Motorola has also redesigned its home screen widgets and one of the major additions is the ability to resize the widgets as per the needs and the information shall automatically re-flow depending on the size. One of the widgets that stole away my heart is the 'Favorite Contacts' that shows only 4 contacts at first, but extends upto 16 with just a downward swipe on the widget. It again retracts back with a upward swipe. I am not ashamed to admit that it is one of the coolest widget animations I have ever seen, on any device. Here's a video to showcase the same.
Another little app that needs a special mention is Smart Actions. It takes into account a variety of factors, such as battery usage, location etc. and provides extremely helpful options on how to preserve power or get the best out of the handset. For instance, based on a location that you can pre-determine or the handset recognizes as one that you seem to be at most of the day, it offers choices of Work or At Home and allows you to define settings for a profile. The profile will automatically change the moment you arrive at the destination. The Smart Action app acts as a sort of AI for the handset and offers up some seriously handy tips to save on battery life as well.
One particularly odd change Motorola has made is that instead of the standard onscreen keyboard, the phone comes out the box with the Swype keyboard installed. While some people do like this text input method, it is hardly a standard. At least a normal keyboard is still available - you just have to manually switch to it.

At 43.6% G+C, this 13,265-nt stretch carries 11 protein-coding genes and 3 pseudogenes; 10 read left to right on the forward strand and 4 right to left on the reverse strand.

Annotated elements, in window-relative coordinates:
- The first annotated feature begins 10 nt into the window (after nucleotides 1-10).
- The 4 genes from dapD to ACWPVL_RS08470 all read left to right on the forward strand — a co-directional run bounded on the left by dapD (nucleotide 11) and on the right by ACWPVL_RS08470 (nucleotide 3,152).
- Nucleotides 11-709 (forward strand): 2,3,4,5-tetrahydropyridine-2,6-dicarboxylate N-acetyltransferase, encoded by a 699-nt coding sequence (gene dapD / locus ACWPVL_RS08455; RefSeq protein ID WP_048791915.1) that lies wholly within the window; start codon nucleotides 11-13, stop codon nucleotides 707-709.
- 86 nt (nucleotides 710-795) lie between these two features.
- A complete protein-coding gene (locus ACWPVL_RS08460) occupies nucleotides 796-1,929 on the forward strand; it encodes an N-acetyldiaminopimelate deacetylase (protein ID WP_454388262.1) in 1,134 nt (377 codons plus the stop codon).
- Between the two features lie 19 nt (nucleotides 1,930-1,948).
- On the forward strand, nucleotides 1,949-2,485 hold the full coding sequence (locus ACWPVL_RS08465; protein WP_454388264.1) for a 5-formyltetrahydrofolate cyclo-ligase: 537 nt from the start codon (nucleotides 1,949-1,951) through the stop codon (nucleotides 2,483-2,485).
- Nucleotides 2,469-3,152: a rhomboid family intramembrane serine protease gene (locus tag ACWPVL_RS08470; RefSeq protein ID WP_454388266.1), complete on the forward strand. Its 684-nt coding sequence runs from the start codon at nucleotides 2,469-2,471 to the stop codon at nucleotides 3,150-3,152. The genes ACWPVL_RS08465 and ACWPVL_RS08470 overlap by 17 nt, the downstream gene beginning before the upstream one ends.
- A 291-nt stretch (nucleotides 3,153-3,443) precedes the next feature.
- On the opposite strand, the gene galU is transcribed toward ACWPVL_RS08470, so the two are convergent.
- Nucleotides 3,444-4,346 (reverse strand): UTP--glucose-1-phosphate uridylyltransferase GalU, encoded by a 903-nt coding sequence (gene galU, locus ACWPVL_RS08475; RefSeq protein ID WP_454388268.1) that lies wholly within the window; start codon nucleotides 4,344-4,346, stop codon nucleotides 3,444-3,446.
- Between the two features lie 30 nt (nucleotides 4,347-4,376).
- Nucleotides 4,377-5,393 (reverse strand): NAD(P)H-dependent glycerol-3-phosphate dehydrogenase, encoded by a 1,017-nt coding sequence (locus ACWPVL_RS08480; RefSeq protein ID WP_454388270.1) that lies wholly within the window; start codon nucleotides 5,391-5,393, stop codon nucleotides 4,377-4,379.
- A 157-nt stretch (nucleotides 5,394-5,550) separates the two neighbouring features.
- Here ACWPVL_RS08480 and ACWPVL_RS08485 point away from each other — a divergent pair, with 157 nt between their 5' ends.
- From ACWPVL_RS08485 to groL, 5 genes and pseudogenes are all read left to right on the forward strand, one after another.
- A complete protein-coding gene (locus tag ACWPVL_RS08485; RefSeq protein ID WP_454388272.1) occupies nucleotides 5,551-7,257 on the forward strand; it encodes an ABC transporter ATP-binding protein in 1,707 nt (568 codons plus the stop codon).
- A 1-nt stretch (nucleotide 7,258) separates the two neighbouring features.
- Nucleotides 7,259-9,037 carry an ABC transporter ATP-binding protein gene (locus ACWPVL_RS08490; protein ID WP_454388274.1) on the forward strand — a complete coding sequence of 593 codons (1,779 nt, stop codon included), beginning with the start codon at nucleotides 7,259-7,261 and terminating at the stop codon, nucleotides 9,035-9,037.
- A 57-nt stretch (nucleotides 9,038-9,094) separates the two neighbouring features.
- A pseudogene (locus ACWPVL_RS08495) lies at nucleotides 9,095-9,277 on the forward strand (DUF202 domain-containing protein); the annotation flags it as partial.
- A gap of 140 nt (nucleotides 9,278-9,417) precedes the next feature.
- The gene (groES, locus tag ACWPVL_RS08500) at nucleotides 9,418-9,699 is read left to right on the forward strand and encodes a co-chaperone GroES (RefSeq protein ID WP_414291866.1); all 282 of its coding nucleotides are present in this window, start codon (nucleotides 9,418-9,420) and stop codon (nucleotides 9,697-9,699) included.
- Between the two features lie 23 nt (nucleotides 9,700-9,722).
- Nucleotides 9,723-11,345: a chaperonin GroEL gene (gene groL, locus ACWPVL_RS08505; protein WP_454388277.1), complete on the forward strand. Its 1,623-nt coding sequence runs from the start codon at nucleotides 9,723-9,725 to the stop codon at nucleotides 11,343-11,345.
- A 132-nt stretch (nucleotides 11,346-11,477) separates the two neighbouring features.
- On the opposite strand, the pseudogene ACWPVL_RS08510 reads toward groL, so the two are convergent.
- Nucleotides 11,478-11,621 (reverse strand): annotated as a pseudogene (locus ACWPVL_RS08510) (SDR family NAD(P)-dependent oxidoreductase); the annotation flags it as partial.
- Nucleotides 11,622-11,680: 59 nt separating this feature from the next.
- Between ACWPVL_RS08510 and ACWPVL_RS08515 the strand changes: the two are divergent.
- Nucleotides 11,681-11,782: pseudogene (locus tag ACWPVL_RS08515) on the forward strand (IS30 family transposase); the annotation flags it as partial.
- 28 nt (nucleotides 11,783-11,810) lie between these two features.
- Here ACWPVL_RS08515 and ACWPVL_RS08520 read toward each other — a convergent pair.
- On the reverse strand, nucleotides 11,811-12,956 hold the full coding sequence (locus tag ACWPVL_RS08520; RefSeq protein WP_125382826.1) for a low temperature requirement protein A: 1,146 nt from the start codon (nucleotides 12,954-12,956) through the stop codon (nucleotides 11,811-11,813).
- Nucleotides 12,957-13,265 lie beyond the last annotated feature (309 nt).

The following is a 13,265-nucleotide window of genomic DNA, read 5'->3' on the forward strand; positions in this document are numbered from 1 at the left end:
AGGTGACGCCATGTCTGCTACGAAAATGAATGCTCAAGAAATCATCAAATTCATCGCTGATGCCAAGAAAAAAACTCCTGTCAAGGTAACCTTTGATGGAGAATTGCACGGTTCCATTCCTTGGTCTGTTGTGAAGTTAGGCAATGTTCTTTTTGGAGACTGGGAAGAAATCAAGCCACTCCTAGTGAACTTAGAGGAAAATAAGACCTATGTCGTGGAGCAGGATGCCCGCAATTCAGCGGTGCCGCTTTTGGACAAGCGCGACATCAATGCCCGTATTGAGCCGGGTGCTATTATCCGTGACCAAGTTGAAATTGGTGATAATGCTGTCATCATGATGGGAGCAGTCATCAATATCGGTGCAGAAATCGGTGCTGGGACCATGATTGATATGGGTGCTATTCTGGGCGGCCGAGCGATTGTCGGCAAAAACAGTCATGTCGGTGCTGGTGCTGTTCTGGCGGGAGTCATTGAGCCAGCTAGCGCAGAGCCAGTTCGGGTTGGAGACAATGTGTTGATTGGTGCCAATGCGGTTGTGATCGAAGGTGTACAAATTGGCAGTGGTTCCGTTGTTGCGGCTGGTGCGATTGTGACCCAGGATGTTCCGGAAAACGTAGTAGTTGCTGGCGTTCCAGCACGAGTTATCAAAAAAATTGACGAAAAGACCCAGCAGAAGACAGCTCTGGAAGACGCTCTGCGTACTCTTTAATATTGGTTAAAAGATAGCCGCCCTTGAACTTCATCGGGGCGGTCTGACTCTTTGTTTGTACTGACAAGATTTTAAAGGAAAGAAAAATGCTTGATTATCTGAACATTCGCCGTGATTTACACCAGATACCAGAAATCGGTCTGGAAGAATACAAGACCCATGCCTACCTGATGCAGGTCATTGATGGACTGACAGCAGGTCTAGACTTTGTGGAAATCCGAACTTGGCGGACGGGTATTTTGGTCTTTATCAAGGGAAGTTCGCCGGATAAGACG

MotoPrint is another big plus. It easily lets you print straight from your phone with support for easily printing contacts, documents, emails or calendar entries.
The audio quality of the Razr is a mixed bag. Coupled with the headsets bundled with the device, the music is quite rich and enjoyable. However, the loudspeaker is a mess and the quality of sound it pukes out is very tinny. This was admittedly a disappointment since Moto devices, in general, are known to output good quality music.
The Razr XT910 sports a 8-megapixel camera at the rear, and a 1.3-megapixel at the front. The image quality is hardly anything to boast about. It is a classic case of the fact that the higher number of pixels doesn't automatically translate into better images. Frankly, the 5MP of the iPhone 4 could take better pictures than the Razr. However, the shutter lag is very low on the phone and can take continuous shots every second, much like the Galaxy Nexus. And yes, it has face recognition too.
I am seriously baffled here. The phone packs in 1780 mAh of battery (about 100mAh more than the Galaxy S II) and yet it loses all its juice within 4-5 hours of heavy use on 3G. On EDGE, it does last for about 8-9 hours, but that isn't a good figure either! Upon close inspection, I thought the reason might be the auto-sync of my accounts and I decided to switch them off. Sadly, even then the phone couldn't last for more than 7 hours on 3G. It is perfectly possible that the device we got from Motorola was faulty. But a quick search on the Internet showed that the phenomenon is not uncommon for other users too. The fact that the battery compartment can't be opened also adds to the woe.
If you are style conscious, Motorola Razr XT910 is THE phone to go for. Anywhere you go, it shall always scream for attention. Especially of the women. However, other than the looks and beautifully customized MOTOBLUR, there is hardly anything that can justify the hefty price tag of ₹33,990. Ideally, it should be priced somewhere around ₹27,000 to be able to get some serious buyer attention.
And yes, do buy an external battery pack too if you plan to pick one of these up.